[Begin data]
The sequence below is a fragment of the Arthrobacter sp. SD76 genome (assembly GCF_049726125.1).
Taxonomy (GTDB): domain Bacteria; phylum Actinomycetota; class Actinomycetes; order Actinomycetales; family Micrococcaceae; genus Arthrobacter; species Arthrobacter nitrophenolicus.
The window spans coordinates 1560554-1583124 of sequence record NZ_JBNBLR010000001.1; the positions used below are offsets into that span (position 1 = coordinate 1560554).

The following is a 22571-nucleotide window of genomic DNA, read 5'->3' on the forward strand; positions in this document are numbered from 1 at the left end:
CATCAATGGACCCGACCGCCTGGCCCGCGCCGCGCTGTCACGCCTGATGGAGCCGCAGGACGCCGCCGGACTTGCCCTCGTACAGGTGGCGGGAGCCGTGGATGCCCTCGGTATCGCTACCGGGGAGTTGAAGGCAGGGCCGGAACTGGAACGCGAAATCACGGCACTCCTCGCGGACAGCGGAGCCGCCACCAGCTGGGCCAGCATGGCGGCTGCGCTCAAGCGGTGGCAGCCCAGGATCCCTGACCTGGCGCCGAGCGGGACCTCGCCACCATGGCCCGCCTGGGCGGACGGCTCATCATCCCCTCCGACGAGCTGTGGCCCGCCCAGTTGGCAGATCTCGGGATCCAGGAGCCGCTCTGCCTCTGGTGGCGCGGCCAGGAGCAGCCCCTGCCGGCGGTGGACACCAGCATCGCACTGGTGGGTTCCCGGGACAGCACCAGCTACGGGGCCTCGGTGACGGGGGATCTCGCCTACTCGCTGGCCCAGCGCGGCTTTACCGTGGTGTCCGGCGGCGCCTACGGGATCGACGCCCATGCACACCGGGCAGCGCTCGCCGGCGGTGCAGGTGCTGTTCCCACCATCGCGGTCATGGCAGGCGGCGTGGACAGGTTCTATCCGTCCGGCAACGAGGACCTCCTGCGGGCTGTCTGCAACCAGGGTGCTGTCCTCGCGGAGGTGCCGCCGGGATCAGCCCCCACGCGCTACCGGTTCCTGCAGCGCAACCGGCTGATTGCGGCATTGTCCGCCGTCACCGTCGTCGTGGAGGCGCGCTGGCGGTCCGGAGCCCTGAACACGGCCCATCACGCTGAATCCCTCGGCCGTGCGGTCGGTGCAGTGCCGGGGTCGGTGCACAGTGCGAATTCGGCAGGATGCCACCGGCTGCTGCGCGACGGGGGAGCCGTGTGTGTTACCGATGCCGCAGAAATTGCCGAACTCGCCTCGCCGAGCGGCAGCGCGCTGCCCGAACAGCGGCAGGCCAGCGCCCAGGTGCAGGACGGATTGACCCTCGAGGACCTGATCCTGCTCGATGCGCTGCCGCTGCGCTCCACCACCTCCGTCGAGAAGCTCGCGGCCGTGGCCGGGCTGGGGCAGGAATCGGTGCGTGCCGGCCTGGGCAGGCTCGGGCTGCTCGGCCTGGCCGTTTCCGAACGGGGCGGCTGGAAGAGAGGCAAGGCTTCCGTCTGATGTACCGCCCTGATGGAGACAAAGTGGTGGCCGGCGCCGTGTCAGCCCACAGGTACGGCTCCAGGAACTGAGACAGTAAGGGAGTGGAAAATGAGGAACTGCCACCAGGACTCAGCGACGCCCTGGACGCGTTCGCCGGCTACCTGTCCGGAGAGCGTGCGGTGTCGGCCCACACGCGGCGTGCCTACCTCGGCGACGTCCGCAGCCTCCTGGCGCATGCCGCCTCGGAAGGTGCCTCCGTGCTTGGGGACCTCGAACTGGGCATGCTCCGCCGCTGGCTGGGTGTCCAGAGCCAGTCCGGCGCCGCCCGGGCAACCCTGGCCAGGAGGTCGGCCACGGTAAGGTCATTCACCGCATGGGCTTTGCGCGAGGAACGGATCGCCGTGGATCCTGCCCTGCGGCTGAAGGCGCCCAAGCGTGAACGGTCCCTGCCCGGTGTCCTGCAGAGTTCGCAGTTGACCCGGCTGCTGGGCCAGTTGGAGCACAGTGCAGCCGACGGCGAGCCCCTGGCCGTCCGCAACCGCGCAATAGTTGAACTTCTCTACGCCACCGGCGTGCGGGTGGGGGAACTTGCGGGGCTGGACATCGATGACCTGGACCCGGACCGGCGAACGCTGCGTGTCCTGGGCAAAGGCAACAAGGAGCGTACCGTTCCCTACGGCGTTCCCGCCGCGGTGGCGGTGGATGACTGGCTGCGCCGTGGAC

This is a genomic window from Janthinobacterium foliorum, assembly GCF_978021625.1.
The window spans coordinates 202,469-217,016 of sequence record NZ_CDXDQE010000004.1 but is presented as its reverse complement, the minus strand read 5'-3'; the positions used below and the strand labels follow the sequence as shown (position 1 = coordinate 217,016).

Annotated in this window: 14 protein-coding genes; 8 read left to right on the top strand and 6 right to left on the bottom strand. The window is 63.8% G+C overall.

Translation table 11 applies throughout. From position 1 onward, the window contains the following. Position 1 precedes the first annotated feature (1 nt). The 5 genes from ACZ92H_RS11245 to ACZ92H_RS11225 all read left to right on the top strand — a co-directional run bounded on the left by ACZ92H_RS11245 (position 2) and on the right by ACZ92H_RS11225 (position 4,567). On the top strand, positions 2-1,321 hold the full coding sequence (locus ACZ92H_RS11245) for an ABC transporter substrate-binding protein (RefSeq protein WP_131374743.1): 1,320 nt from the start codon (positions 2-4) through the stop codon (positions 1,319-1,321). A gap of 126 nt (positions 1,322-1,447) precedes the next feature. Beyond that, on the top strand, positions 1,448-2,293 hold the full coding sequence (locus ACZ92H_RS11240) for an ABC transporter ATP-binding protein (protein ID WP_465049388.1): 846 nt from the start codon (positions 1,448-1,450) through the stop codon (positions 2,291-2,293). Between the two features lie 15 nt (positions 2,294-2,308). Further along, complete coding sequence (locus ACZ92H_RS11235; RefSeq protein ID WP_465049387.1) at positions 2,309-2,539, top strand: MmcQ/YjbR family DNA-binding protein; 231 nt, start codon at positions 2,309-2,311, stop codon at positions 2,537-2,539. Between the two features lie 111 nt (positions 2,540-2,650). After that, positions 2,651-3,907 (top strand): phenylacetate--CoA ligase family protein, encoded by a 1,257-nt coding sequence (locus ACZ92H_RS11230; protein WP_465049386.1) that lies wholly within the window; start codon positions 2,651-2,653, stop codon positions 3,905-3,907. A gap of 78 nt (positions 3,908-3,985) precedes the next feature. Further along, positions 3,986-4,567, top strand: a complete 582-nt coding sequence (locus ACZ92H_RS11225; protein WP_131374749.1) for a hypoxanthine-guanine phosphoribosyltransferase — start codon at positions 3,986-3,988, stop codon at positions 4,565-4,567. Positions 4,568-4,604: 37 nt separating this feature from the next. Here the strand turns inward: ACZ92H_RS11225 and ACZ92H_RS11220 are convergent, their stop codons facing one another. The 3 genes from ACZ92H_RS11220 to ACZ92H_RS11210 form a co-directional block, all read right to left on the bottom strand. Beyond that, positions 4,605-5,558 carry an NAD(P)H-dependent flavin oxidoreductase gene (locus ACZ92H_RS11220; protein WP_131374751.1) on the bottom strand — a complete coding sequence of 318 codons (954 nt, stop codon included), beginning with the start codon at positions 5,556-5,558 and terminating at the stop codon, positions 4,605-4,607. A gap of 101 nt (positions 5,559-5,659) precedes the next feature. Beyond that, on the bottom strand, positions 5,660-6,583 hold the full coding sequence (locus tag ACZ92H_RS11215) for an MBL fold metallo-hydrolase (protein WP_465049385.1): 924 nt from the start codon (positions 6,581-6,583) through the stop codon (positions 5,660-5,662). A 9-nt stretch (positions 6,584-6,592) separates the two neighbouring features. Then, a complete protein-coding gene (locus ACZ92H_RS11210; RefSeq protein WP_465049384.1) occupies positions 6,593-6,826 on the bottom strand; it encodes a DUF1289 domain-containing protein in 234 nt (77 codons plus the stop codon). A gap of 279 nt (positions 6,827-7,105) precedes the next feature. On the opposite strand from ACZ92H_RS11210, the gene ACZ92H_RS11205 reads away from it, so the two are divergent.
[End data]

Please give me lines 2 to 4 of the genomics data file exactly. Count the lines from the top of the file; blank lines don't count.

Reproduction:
Taxonomy (GTDB): domain Bacteria; phylum Actinomycetota; class Actinomycetes; order Actinomycetales; family Micrococcaceae; genus Arthrobacter; species Arthrobacter nitrophenolicus.
The window spans coordinates 1560554-1583124 of sequence record NZ_JBNBLR010000001.1; the positions used below are offsets into that span (position 1 = coordinate 1560554).

The following is a 22571-nucleotide window of genomic DNA, read 5'->3' on the forward strand; positions in this document are numbered from 1 at the left end: